Sipping at the Firehose

5 09 2011

Glen Campbell, One Last Love Song: Interesting to watch a high-profile celebrity be as public about a debilitating disease as Glen Campbell and his family are about his Alzheimer’s struggle. He has lived so much of his private life in public, often when he’d probably rather it not be so public. In this Guardian story, Campbell’s disease is on full display. The candor is shocking. From his daughter, however, a ray of light: ” … [He] never forgets how to solo. His old colleagues used to call it Campbelling. Sometimes he does long solos on Wichita Lineman or Galveston. And when he does something different now, it makes me excited; it makes me so happy when he’s on stage and just kills it.”

Musicophilia by Oliver Sacks. As convincing a book about the brain beguiled by music as you’re likely to find. Evidently humans are at the whims of the brain, mostly the bad whims, that lead to disease or some other horrific malfunction.

There is the occasional bright spot: “Familiar music acts as a sort of Proustian mnemonic, eliciting emotions and associations that had been long forgotten, giving that patient access once again to moods and memories, thoughts and worlds that had seemingly been completely lost. Faces assume expression as the old music is recognized and its emotional power felt. One or two people, perhaps, start to sing along, others join them and soon the entire group – many of them virtually speechless before – is singing together, as much as they are able.”

But mostly it’s a book about people and diseases that mesh with music in seemingly unpredictable ways.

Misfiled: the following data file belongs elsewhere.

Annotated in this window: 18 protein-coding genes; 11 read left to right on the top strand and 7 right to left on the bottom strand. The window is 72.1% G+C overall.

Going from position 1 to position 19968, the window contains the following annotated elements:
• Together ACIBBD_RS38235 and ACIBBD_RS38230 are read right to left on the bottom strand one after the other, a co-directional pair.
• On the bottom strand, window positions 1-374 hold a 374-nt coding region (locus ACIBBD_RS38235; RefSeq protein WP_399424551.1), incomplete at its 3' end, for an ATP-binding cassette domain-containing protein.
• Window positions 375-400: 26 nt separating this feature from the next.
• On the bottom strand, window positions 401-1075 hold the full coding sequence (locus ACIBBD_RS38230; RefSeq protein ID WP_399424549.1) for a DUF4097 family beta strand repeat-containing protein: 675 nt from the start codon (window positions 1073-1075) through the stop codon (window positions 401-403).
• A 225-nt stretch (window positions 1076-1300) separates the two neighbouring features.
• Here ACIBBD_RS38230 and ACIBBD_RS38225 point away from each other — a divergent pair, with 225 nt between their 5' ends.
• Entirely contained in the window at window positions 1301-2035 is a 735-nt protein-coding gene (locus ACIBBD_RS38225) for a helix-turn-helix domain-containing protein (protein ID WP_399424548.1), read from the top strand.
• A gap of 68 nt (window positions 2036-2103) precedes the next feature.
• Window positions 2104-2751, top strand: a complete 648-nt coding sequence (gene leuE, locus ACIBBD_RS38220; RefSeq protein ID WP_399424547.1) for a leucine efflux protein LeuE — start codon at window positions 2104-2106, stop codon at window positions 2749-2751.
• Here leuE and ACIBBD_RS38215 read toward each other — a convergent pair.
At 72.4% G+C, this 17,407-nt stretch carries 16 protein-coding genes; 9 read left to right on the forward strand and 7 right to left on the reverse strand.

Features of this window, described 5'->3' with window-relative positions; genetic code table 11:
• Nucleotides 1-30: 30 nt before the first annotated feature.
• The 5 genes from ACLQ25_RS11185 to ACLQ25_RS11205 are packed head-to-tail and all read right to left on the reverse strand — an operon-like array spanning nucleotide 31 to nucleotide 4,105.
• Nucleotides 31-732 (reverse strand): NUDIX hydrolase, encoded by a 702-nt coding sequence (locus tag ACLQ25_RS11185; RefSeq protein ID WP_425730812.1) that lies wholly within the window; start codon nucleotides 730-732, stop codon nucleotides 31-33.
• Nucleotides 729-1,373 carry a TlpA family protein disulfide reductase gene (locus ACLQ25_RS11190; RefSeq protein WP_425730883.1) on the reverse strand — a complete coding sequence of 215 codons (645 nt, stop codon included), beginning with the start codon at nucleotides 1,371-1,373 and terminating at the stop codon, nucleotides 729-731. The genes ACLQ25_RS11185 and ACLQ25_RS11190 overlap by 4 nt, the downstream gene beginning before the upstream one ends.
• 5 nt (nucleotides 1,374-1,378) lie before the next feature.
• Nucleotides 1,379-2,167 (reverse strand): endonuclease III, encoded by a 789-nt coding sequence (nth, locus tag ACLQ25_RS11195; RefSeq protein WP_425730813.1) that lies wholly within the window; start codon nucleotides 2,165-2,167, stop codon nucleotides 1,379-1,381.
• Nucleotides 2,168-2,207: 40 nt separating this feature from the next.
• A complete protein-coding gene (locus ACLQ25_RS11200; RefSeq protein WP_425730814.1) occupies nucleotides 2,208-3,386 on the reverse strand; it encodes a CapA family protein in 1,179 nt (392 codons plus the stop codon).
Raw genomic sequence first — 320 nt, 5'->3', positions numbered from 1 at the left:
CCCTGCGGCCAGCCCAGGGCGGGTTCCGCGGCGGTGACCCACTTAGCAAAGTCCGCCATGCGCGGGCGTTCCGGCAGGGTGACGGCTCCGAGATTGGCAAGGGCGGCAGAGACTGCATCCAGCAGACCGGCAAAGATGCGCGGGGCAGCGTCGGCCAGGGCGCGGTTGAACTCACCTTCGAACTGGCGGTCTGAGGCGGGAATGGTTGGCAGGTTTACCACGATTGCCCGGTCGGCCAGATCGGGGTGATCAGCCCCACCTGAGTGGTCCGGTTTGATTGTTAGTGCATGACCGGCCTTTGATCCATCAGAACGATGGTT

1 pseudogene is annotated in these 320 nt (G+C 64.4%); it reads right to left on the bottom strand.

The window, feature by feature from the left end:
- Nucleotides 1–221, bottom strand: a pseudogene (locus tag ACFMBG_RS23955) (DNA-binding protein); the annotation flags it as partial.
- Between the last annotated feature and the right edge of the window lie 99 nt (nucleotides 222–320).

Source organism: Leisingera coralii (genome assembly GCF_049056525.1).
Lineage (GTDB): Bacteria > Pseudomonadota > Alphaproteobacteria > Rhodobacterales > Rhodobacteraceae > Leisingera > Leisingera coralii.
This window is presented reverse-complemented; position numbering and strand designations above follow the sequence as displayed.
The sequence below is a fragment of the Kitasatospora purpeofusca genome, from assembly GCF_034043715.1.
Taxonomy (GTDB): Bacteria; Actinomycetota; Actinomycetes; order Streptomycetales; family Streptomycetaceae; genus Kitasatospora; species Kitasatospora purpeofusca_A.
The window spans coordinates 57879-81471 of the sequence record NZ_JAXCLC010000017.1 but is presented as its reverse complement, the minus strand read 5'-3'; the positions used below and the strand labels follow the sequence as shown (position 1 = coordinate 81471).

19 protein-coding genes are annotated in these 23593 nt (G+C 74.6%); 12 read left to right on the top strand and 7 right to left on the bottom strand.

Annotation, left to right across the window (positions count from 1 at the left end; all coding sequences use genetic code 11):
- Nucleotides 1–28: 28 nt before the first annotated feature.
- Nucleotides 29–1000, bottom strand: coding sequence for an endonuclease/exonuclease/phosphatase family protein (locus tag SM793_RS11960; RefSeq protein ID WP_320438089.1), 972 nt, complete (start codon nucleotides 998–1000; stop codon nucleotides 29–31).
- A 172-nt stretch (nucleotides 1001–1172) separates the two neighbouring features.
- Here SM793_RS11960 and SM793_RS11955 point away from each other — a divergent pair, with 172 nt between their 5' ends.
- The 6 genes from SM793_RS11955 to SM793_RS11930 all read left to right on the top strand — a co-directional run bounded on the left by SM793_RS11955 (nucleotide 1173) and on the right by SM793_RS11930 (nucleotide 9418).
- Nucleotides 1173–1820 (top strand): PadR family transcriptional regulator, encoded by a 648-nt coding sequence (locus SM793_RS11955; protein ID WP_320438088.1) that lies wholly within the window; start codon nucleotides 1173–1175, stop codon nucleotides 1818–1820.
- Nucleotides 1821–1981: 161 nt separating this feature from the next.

The origins of music categories. It’s the fulcrum beneath this blog. The Guardian sorta nails this conversation stopper right here.

Readers poll, Rolling Stone, best prog rock bands of all time. Not a bad list, touching on old styles and new. Yes, the Mars Volta and Emerson, Lake & Palmer belong in the same queue. No jazz listed. Of course not; it’s jazz. Review the item on categories above.

While Phil Lesh at 71 still tours and plays and looks like a much younger man, he wants to do create a venue much like Levon Helm’s Ramble in Woodstock, NY. The Ramble is home to regular shows where the audience comes to the band. Especially to the drummer, who lives nearby. Like, next door. A great commute for musicians who have spent more time in cars, van, airplanes, trains and tour buses than they care to or could remember. Lesh wants to build such a venue in Ross, the Marin County neighborhood he lives in. Read all about it here.

The Decemberists cover Sugar. A great idea. See and hear all about it here.

Listen to this, Spreading the Word: Early Gospel Recordings, and fully know that gospel, probably more than any other genre, shaped post World War II American and European popular music. No wonder its spinoffs were tagged as devil’s music. Nothing on here, from the call and response vocals, the bouncing piano licks that wouldn’t the out-of-tune yet jaunty choruses, would  be out of place in a modern context. Uplifting material firmly rooted in the basics. Brilliant.

The Washington Post peels back a layer of the international onion in “Top Secret America.” Riveting reading about power and force.

For instance:  “The CIA doesn’t have the size or the authority to do some of the things we can do,” said one Joint Special Operations Command operator.

Also from the story: “The president has given JSOC the rare authority to select individuals for its kill list — and then to kill, rather than capture, them. Critics charge that this individual man-hunting mission amounts to assassination, a practice prohibited by U.S. law. JSOC’s list is not usually coordinated with the CIA, which maintains a similar but shorter roster of names.”

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